Regulatory framework
Federal Court decision
Federal Court of Appeal decision


The minister of transport recently appealed a judicial review brought by the Canadian Union of Public Employees (CUPE).

At issue was a change in Sunwing's operating procedures relating to its staffing of flight attendants and whether the change would compromise the safety of passengers and crew members in the event of an emergency evacuation.

Regulatory framework

The Canadian Aviation Regulations (SOR/96-433) impose regulatory requirements for the purposes of protecting passengers, crew members, aircraft, aerodromes and other aviation facilities. Pursuant to Section 705.139 of the regulations, all air operators (other than all-cargo operators) must establish a flight attendant manual for the use and guidance of flight attendants.

Transport Canada has published a Flight Attendant Manual Standard, which forms the standardised template for commercial airlines. Part A of this document addresses issues relating to safety and emergency information that must be included in the flight attendant manual.

For the most part, the Flight Attendant Manual Standard is prescriptive – that is, it identifies only topics to be covered in the flight attendant manual (and not specific compliance standards). Amendments to the flight attendant manual must meet the requirements of the Commercial Air Service Standards, which again provide no specific compliance standards. Compliance with these various requirements is overseen by cabin safety inspectors who are guided by the Cabin Safety Inspector Manual (CSIM) developed by Transport Canada.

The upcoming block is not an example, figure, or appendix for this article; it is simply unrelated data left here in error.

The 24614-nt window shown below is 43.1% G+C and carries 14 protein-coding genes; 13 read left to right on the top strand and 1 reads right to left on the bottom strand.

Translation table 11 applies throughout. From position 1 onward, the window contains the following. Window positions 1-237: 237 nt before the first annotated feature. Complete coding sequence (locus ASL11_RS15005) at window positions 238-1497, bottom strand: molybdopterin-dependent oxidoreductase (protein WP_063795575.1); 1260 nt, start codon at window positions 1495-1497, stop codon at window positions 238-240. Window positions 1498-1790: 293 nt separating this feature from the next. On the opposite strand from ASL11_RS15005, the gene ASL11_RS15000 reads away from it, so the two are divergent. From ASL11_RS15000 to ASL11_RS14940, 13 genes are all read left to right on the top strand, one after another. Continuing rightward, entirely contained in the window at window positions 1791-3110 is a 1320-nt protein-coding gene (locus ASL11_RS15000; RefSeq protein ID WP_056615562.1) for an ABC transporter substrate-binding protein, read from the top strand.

In June 2013 Sunwing sought to change the staffing levels of the flight crews working on its 737-800 aircraft from one flight attendant for every 40 passengers to one for every 50. This change in policy required an exemption from the minister, which was granted subject to conditions, including a requirement that Sunwing demonstrate that it could complete a partial evacuation simulation within 15 seconds.

Sunwing attempted the demonstrations in accordance with its flight attendant manual. One of the procedures in the flight attendant manual called for the mandatory issuance by the flight attendants of a 'blocking command', which involves directing passengers not to block exit doors so that flight attendants can open them and deploy evacuation slides more easily. Sunwing failed to meet this standard after three attempts.

At a debriefing session on November 27 2013, the cabin safety inspector suggested that making the blocking command discretionary would enable Sunwing to succeed. In a subsequent test in which the flight attendants did not issue a blocking command, Sunwing met the requirements.